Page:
Recalls, potential fines, and now a criminal investigation: These are all the tribulations General Motors now faces thanks to a faulty ignition switch cited in 12 fatal crashes. But is it really all just because drivers had too much stuff on their key rings? Court documents reviewed by Jalopnik show a more complex issue.
Court documents indicate GM knew for more than a decade about a faulty ignition switch in the Chevrolet Cobalt, Pontiac G5, Saturn Ion and other cars that could turn off under certain circumstances, also disabling the airbags. The part has been a factor in at least 12 (formerly 13 until GM revised the total) fatal crashes, triggering a recall of 1.4 million cars.
Since then both the automaker and the National Highway Traffic Safety Administration have urged Cobalt owners to lighten the loads on their key rings, as the extra weight can switch the ignition off inadvertently.
The problem is more than just heavy key rings. Parsing through copies of a deposition from a 2013 lawsuit obtained by Jalopnik reveals GM got complaints of ignitions that could be switched off by bumping the steering column or the keys with their hands or knees.
The deposition comes from the lawsuit filed by the family of 29-year-old pediatric nurse Brooke Melton, who died in a Cobalt crash in 2010.
According to a depositions of Victor Hakim, a senior manager and consultant at GM, customers who complained of cars shutting off were advised by dealers that the ignition cylinder is a "low-effort cylinder" that could not be fixed with existing parts.
The lawsuit reviewed 90 cases in which customers complained of the car shutting off. Hakim testified that the ignition cylinder required very little torque to turn, which might explain why so many vehicles would shut down and stall so easily.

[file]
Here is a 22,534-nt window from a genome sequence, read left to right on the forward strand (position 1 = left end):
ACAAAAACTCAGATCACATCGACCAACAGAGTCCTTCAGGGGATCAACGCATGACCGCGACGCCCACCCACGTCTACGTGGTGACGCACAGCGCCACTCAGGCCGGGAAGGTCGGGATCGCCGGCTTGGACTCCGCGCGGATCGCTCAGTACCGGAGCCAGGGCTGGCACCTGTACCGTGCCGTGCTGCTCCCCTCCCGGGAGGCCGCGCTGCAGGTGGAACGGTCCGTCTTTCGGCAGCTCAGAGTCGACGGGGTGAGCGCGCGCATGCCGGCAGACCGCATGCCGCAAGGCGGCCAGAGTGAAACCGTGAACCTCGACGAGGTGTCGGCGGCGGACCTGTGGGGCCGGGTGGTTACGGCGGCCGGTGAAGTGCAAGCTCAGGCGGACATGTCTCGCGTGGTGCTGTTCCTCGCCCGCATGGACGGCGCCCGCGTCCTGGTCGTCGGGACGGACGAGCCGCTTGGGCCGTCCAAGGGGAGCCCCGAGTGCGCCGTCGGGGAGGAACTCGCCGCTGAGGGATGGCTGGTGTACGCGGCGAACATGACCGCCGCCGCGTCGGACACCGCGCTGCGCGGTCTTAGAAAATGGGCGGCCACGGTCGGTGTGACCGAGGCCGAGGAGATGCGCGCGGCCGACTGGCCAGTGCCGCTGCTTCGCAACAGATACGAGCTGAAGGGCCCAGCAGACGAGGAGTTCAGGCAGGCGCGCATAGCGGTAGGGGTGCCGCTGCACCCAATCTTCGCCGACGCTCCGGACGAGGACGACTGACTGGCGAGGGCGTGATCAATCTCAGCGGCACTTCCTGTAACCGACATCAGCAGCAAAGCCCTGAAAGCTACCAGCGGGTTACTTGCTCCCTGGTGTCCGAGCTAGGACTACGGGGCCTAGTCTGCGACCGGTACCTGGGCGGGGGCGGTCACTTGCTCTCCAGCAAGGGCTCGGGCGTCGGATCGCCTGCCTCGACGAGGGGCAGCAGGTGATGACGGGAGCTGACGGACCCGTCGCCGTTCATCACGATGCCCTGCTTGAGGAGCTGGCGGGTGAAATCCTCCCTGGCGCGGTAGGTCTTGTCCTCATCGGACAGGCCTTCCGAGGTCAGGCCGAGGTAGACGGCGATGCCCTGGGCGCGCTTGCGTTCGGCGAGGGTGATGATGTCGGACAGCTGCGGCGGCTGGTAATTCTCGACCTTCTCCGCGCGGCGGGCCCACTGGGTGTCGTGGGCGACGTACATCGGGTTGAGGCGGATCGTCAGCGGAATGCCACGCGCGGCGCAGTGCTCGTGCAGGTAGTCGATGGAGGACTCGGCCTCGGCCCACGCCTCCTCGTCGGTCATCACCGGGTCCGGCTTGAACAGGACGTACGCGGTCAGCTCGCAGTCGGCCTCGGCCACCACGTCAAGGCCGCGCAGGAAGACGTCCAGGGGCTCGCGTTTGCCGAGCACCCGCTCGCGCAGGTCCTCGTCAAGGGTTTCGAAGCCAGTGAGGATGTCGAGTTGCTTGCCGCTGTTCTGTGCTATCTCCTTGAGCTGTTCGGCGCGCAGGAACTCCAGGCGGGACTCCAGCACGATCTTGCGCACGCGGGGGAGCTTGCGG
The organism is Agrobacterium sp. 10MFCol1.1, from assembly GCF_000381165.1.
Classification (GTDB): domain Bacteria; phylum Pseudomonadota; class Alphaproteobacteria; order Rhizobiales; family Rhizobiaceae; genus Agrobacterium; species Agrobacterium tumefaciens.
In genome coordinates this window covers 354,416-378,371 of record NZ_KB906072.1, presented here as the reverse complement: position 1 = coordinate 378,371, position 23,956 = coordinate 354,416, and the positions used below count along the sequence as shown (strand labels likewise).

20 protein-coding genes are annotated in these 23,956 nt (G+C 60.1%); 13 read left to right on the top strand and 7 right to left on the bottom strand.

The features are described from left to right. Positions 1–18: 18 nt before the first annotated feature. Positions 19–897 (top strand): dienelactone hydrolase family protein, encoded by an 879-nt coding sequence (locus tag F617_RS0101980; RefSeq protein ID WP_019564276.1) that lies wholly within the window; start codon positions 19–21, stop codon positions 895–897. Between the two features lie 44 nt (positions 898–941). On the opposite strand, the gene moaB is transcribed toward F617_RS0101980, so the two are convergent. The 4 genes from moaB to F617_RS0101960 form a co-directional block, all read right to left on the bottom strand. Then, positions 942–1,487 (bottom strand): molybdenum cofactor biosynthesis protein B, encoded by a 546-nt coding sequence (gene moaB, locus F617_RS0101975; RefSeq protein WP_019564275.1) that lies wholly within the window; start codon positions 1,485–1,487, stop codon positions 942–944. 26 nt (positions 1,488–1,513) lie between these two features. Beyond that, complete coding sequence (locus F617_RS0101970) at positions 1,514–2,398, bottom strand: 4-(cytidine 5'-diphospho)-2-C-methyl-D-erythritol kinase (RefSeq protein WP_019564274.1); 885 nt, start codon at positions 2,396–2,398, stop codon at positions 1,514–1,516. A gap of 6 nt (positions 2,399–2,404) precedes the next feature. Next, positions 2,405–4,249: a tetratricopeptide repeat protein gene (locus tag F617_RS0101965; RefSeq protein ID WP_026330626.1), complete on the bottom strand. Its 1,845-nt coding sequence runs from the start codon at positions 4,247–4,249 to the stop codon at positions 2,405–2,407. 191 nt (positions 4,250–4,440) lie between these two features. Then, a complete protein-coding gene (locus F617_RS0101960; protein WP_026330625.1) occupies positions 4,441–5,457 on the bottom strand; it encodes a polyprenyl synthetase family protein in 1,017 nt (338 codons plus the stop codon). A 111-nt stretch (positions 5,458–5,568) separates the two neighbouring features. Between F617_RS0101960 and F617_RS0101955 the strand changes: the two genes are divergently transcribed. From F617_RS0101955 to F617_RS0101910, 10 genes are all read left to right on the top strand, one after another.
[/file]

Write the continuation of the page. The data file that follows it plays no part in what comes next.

The full text of the deposition is pasted below so you can go through the lawyers' deposition of Hakim in which numerous customer complaints about shutdowns are entered into evidence.
The Detroit News reviewed the same depositions and highlighted the problems experienced by drivers other than the dozen known fatal crashes:
In several cases, customers complained to GM that engine stalling or losing power led to accidents. In two cases, customers — one as early as February 2006 — said they were in accidents in which air bags did not deploy. In one case, GM bought back a 2006 Cobalt from a GM employee who said the car would "die out;" he threatened to file a lemon-law case.
Other employees identified problems, according to depositions. Some vehicle evaluation program members driving Saturn Ions noted their knee or something hit the key and turned the ignition switch off. One employee, Gerald Young, told GM in January 2004 that the ignition switch was too low and the keys hit his knee. "This is a basic design flaw and should be corrected if we want repeat sales," he said.
The takeaway from all this? It's not just about heavy key rings, although if your car is affected then you should probably lighten your load as soon as possible. Signs point to a faulty design that led to airbags getting shut off, and that became a factor in a dozen deaths.
Has your car been affected by this problem? If so, tell us.